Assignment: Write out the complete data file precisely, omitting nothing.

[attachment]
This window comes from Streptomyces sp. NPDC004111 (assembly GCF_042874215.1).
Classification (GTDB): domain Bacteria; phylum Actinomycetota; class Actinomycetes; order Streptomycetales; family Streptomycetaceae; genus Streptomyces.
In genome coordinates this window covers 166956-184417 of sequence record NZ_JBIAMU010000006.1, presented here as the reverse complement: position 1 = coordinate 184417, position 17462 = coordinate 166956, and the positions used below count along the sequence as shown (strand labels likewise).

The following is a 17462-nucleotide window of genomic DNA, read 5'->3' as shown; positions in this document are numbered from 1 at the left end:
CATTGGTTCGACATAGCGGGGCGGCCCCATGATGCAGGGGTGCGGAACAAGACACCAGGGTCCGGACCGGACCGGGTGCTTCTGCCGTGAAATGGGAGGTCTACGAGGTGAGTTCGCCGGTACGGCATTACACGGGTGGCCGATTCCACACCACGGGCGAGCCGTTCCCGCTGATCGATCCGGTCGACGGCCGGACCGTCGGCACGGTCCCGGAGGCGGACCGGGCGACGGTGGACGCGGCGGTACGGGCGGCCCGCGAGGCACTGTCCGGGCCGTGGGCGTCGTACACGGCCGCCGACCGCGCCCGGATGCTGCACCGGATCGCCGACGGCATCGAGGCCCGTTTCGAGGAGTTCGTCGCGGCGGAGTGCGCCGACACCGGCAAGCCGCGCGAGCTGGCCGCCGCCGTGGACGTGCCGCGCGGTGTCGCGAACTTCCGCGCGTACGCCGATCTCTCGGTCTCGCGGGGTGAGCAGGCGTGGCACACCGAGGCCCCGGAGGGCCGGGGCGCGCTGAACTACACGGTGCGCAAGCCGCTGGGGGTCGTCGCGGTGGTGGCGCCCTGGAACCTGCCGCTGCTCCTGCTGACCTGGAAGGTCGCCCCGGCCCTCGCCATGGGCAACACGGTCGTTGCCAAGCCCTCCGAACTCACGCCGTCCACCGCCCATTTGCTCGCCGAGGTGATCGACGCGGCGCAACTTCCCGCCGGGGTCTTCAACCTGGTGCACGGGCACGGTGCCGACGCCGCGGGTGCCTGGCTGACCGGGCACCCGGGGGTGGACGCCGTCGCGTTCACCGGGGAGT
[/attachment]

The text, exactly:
This window comes from Streptomyces sp. NPDC004111 (assembly GCF_042874215.1).
Classification (GTDB): domain Bacteria; phylum Actinomycetota; class Actinomycetes; order Streptomycetales; family Streptomycetaceae; genus Streptomyces.
In genome coordinates this window covers 166956-184417 of sequence record NZ_JBIAMU010000006.1, presented here as the reverse complement: position 1 = coordinate 184417, position 17462 = coordinate 166956, and the positions used below count along the sequence as shown (strand labels likewise).

The following is a 17462-nucleotide window of genomic DNA, read 5'->3' as shown; positions in this document are numbered from 1 at the left end:
CATTGGTTCGACATAGCGGGGCGGCCCCATGATGCAGGGGTGCGGAACAAGACACCAGGGTCCGGACCGGACCGGGTGCTTCTGCCGTGAAATGGGAGGTCTACGAGGTGAGTTCGCCGGTACGGCATTACACGGGTGGCCGATTCCACACCACGGGCGAGCCGTTCCCGCTGATCGATCCGGTCGACGGCCGGACCGTCGGCACGGTCCCGGAGGCGGACCGGGCGACGGTGGACGCGGCGGTACGGGCGGCCCGCGAGGCACTGTCCGGGCCGTGGGCGTCGTACACGGCCGCCGACCGCGCCCGGATGCTGCACCGGATCGCCGACGGCATCGAGGCCCGTTTCGAGGAGTTCGTCGCGGCGGAGTGCGCCGACACCGGCAAGCCGCGCGAGCTGGCCGCCGCCGTGGACGTGCCGCGCGGTGTCGCGAACTTCCGCGCGTACGCCGATCTCTCGGTCTCGCGGGGTGAGCAGGCGTGGCACACCGAGGCCCCGGAGGGCCGGGGCGCGCTGAACTACACGGTGCGCAAGCCGCTGGGGGTCGTCGCGGTGGTGGCGCCCTGGAACCTGCCGCTGCTCCTGCTGACCTGGAAGGTCGCCCCGGCCCTCGCCATGGGCAACACGGTCGTTGCCAAGCCCTCCGAACTCACGCCGTCCACCGCCCATTTGCTCGCCGAGGTGATCGACGCGGCGCAACTTCCCGCCGGGGTCTTCAACCTGGTGCACGGGCACGGTGCCGACGCCGCGGGTGCCTGGCTGACCGGGCACCCGGGGGTGGACGCCGTCGCGTTCACCGGGGAGT